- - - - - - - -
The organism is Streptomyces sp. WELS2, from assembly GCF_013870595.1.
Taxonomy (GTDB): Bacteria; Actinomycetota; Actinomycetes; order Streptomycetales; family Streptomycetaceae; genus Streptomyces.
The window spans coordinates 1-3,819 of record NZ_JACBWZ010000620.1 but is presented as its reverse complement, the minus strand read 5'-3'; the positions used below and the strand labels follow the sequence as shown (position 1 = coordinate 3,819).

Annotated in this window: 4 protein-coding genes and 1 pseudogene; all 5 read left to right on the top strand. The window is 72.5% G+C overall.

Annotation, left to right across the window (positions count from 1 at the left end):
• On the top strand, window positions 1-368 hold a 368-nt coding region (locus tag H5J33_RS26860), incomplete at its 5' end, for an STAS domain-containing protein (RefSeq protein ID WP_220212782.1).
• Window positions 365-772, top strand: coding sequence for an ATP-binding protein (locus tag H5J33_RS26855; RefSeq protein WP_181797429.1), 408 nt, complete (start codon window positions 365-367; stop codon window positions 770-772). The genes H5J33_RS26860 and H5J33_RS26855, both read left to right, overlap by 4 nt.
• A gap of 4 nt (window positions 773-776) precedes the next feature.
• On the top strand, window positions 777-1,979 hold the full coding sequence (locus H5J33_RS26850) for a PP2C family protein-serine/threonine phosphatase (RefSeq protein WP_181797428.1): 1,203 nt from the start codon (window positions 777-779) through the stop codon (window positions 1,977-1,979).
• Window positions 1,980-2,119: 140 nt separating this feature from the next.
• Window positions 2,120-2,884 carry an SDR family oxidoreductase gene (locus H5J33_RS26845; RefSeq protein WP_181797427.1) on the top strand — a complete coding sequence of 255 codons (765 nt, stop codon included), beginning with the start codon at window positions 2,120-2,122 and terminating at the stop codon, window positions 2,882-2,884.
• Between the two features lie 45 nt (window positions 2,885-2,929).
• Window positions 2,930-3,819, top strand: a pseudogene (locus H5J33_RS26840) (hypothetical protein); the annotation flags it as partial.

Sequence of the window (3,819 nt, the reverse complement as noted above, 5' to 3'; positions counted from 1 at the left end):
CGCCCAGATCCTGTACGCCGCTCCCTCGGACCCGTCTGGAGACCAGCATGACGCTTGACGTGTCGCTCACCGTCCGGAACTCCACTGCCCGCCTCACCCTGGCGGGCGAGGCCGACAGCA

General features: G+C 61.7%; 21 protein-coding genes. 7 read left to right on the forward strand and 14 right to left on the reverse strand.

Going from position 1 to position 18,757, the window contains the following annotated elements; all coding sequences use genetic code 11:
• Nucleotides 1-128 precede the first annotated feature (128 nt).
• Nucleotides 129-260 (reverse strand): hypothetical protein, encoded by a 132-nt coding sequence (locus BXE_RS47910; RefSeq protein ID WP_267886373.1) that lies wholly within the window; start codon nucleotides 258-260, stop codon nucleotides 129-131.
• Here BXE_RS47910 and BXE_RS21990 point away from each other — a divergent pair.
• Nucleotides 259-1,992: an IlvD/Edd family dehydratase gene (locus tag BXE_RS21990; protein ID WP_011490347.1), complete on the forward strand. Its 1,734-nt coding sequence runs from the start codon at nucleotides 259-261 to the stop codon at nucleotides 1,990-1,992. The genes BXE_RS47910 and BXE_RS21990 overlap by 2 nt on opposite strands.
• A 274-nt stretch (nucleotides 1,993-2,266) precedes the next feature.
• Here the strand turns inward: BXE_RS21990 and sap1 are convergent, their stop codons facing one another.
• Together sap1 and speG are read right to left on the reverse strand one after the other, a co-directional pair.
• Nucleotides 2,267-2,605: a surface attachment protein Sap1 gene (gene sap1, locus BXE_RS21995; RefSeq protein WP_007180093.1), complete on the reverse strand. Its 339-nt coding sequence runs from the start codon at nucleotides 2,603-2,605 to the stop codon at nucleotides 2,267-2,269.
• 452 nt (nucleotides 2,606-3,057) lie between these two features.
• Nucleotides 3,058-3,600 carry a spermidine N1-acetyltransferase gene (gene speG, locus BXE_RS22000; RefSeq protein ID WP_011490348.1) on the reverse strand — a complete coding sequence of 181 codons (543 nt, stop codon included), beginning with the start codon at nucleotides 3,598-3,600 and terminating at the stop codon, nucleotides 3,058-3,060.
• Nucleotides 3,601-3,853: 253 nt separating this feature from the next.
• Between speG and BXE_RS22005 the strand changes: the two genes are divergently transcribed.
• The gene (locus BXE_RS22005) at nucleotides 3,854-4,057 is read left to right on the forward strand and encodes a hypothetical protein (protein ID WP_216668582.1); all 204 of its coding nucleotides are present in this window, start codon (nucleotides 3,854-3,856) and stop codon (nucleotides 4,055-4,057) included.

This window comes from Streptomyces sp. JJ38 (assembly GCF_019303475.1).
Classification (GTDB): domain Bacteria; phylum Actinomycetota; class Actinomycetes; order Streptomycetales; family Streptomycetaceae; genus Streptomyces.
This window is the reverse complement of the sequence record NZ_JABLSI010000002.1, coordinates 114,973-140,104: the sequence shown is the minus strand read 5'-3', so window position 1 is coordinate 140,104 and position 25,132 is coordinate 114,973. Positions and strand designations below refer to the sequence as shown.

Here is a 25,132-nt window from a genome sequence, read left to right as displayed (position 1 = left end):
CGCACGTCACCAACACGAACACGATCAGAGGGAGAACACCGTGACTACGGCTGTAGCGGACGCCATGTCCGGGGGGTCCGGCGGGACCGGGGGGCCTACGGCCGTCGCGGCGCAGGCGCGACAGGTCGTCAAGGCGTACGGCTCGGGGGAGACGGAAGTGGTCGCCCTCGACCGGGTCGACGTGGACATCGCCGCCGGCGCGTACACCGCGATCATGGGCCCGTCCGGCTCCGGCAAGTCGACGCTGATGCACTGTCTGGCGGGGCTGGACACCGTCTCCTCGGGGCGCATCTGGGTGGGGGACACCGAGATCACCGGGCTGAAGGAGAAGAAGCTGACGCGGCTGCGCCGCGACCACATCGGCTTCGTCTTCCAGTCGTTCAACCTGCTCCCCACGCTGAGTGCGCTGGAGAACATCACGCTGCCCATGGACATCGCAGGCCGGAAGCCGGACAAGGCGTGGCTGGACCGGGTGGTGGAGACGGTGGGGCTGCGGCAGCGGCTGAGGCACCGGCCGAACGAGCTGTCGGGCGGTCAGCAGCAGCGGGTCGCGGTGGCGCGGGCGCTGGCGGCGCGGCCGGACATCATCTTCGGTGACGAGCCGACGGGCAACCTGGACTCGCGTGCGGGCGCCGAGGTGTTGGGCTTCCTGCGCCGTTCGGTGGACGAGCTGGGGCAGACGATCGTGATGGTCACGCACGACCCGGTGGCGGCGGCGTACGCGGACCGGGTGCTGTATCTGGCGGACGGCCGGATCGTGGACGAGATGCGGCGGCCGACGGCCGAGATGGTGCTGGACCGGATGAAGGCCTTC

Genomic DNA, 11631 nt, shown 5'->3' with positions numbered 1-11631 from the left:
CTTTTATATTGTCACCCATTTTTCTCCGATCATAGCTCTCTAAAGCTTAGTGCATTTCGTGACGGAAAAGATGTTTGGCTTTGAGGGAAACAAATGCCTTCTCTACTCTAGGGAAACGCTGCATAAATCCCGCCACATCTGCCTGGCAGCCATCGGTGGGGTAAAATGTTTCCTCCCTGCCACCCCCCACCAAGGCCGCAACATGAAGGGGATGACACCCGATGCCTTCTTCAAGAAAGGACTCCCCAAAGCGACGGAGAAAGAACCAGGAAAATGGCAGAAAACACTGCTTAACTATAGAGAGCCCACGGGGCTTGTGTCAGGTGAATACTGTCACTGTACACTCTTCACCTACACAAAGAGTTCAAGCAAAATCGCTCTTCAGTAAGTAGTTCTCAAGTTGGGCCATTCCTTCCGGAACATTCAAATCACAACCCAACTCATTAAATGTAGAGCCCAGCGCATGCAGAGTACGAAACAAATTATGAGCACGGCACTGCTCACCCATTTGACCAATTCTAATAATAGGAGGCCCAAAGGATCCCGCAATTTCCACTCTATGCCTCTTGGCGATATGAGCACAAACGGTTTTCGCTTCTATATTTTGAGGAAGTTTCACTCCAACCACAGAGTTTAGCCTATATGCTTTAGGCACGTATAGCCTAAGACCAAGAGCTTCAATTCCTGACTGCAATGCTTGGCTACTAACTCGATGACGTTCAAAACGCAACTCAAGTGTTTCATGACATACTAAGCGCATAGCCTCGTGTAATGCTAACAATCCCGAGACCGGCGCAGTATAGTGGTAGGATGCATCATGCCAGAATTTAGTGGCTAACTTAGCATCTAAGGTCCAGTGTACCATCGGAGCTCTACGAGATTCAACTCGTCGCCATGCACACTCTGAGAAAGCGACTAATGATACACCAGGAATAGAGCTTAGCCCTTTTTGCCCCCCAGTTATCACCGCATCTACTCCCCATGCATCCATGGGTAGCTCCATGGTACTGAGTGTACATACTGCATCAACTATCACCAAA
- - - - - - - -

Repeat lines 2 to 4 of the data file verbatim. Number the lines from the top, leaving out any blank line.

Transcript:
Taxonomy (GTDB): Bacteria; Actinomycetota; Actinomycetes; order Streptomycetales; family Streptomycetaceae; genus Streptomyces.
The window spans coordinates 1-3,819 of record NZ_JACBWZ010000620.1 but is presented as its reverse complement, the minus strand read 5'-3'; the positions used below and the strand labels follow the sequence as shown (position 1 = coordinate 3,819).

Annotated in this window: 4 protein-coding genes and 1 pseudogene; all 5 read left to right on the top strand. The window is 72.5% G+C overall.